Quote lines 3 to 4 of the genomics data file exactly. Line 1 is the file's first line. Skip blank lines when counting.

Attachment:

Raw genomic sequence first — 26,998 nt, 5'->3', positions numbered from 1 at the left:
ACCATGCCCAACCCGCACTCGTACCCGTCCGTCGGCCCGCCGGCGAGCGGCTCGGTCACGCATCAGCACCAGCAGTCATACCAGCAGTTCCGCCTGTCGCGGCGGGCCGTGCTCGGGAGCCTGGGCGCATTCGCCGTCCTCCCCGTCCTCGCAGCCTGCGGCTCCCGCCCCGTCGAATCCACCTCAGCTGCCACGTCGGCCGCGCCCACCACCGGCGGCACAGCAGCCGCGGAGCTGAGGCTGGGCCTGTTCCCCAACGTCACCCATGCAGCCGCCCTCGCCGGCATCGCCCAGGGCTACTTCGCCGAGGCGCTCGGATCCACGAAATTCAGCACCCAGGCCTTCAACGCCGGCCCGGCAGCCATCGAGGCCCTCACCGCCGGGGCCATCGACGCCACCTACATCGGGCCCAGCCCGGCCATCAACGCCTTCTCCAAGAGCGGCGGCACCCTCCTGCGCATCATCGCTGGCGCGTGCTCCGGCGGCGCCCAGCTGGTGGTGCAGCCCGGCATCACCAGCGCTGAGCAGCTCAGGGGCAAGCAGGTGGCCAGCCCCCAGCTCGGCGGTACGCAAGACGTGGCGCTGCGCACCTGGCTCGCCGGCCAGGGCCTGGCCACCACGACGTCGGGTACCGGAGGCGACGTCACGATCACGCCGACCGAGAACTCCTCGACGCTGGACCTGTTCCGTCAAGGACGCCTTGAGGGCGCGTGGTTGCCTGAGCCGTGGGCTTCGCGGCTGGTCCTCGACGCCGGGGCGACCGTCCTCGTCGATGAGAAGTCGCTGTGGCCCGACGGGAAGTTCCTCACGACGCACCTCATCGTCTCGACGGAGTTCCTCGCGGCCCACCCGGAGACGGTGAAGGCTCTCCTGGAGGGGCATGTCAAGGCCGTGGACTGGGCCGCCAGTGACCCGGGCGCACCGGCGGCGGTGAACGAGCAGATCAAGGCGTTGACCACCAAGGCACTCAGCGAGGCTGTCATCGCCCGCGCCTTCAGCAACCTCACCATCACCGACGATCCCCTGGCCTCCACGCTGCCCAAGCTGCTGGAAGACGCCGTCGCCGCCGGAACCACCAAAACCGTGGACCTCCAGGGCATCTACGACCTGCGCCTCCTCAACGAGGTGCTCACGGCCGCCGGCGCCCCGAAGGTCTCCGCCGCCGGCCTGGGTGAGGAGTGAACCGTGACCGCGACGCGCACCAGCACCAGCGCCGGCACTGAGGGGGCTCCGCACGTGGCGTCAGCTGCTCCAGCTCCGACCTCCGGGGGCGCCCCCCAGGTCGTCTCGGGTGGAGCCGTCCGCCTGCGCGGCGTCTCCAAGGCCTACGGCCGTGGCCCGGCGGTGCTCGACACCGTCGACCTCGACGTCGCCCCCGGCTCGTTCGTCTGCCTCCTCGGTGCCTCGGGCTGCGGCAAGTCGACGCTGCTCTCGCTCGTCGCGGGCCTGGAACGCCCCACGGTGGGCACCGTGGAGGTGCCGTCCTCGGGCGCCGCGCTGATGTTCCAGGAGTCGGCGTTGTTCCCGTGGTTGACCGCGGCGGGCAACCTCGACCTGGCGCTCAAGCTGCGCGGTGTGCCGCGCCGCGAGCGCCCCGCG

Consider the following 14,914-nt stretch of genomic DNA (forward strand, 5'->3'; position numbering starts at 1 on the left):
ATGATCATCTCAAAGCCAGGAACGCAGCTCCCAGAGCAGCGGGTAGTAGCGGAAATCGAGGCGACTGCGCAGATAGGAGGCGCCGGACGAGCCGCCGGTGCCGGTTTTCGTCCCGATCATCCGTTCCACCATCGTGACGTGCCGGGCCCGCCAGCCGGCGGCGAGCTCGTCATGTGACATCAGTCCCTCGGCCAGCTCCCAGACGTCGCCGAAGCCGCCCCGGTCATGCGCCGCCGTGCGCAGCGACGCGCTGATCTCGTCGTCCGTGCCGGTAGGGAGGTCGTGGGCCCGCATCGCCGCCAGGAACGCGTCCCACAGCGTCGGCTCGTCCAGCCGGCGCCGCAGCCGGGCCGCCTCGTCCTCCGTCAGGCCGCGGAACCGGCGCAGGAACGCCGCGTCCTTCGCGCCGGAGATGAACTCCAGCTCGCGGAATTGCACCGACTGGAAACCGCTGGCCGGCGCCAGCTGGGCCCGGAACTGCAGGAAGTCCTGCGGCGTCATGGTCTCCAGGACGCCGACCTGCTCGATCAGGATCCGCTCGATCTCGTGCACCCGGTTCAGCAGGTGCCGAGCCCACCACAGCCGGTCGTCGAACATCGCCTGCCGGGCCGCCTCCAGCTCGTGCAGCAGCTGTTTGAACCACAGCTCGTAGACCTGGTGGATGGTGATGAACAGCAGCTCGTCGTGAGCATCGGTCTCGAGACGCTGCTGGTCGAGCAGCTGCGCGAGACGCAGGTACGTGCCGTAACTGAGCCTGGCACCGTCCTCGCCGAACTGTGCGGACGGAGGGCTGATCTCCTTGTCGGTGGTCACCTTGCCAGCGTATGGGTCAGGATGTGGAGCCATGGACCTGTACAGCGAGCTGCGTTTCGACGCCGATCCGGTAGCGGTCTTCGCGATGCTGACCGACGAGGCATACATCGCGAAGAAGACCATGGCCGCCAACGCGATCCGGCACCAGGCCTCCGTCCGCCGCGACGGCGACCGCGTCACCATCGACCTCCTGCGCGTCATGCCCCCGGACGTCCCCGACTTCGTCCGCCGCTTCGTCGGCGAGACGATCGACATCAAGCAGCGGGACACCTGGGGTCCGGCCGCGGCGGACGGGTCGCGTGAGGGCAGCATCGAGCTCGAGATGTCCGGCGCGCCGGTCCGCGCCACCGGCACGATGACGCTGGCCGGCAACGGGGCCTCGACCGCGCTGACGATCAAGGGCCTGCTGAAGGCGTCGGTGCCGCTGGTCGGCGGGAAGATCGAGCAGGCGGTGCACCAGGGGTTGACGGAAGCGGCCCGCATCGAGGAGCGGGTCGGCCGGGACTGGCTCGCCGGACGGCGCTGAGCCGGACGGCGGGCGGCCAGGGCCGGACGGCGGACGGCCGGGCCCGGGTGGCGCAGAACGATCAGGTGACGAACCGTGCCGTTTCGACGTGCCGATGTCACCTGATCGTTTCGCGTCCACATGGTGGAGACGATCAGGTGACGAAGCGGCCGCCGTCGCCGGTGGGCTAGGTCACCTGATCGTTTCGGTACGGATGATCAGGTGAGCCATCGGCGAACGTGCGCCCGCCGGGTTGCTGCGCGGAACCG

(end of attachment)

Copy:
Consider the following 14,914-nt stretch of genomic DNA (forward strand, 5'->3'; position numbering starts at 1 on the left):
ATGATCATCTCAAAGCCAGGAACGCAGCTCCCAGAGCAGCGGGTAGTAGCGGAAATCGAGGCGACTGCGCAGATAGGAGGCGCCGGACGAGCCGCCGGTGCCGGTTTTCGTCCCGATCATCCGTTCCACCATCGTGACGTGCCGGGCCCGCCAGCCGGCGGCGAGCTCGTCATGTGACATCAGTCCCTCGGCCAGCTCCCAGACGTCGCCGAAGCCGCCCCGGTCATGCGCCGCCGTGCGCAGCGACGCGCTGATCTCGTCGTCCGTGCCGGTAGGGAGGTCGTGGGCCCGCATCGCCGCCAGGAACGCGTCCCACAGCGTCGGCTCGTCCAGCCGGCGCCGCAGCCGGGCCGCCTCGTCCTCCGTCAGGCCGCGGAACCGGCGCAGGAACGCCGCGTCCTTCGCGCCGGAGATGAACTCCAGCTCGCGGAATTGCACCGACTGGAAACCGCTGGCCGGCGCCAGCTGGGCCCGGAACTGCAGGAAGTCCTGCGGCGTCATGGTCTCCAGGACGCCGACCTGCTCGATCAGGATCCGCTCGATCTCGTGCACCCGGTTCAGCAGGTGCCGAGCCCACCACAGCCGGTCGTCGAACATCGCCTGCCGGGCCGCCTCCAGCTCGTGCAGCAGCTGTTTGAACCACAGCTCGTAGACCTGGTGGATGGTGATGAACAGCAGCTCGTCGTGAGCATCGGTCTCGAGACGCTGCTGGTCGAGCAGCTGCGCGAGACGCAGGTACGTGCCGTAACTGAGCCTGGCACCGTCCTCGCCGAACTGTGCGGACGGAGGGCTGATCTCCTTGTCGGTGGTCACCTTGCCAGCGTATGGGTCAGGATGTGGAGCCATGGACCTGTACAGCGAGCTGCGTTTCGACGCCGATCCGGTAGCGGTCTTCGCGATGCTGACCGACGAGGCATACATCGCGAAGAAGACCATGGCCGCCAACGCGATCCGGCACCAGGCCTCCGTCCGCCGCGACGGCGACCGCGTCACCATCGACCTCCTGCGCGTCATGCCCCCGGACGTCCCCGACTTCGTCCGCCGCTTCGTCGGCGAGACGATCGACATCAAGCAGCGGGACACCTGGGGTCCGGCCGCGGCGGACGGGTCGCGTGAGGGCAGCATCGAGCTCGAGATGTCCGGCGCGCCGGTCCGCGCCACCGGCACGATGACGCTGGCCGGCAACGGGGCCTCGACCGCGCTGACGATCAAGGGCCTGCTGAAGGCGTCGGTGCCGCTGGTCGGCGGGAAGATCGAGCAGGCGGTGCACCAGGGGTTGACGGAAGCGGCCCGCATCGAGGAGCGGGTCGGCCGGGACTGGCTCGCCGGACGGCGCTGAGCCGGACGGCGGGCGGCCAGGGCCGGACGGCGGACGGCCGGGCCCGGGTGGCGCAGAACGATCAGGTGACGAACCGTGCCGTTTCGACGTGCCGATGTCACCTGATCGTTTCGCGTCCACATGGTGGAGACGATCAGGTGACGAAGCGGCCGCCGTCGCCGGTGGGCTAGGTCACCTGATCGTTTCGGTACGGATGATCAGGTGAGCCATCGGCGAACGTGCGCCCGCCGGGTTGCTGCGCGGAACCG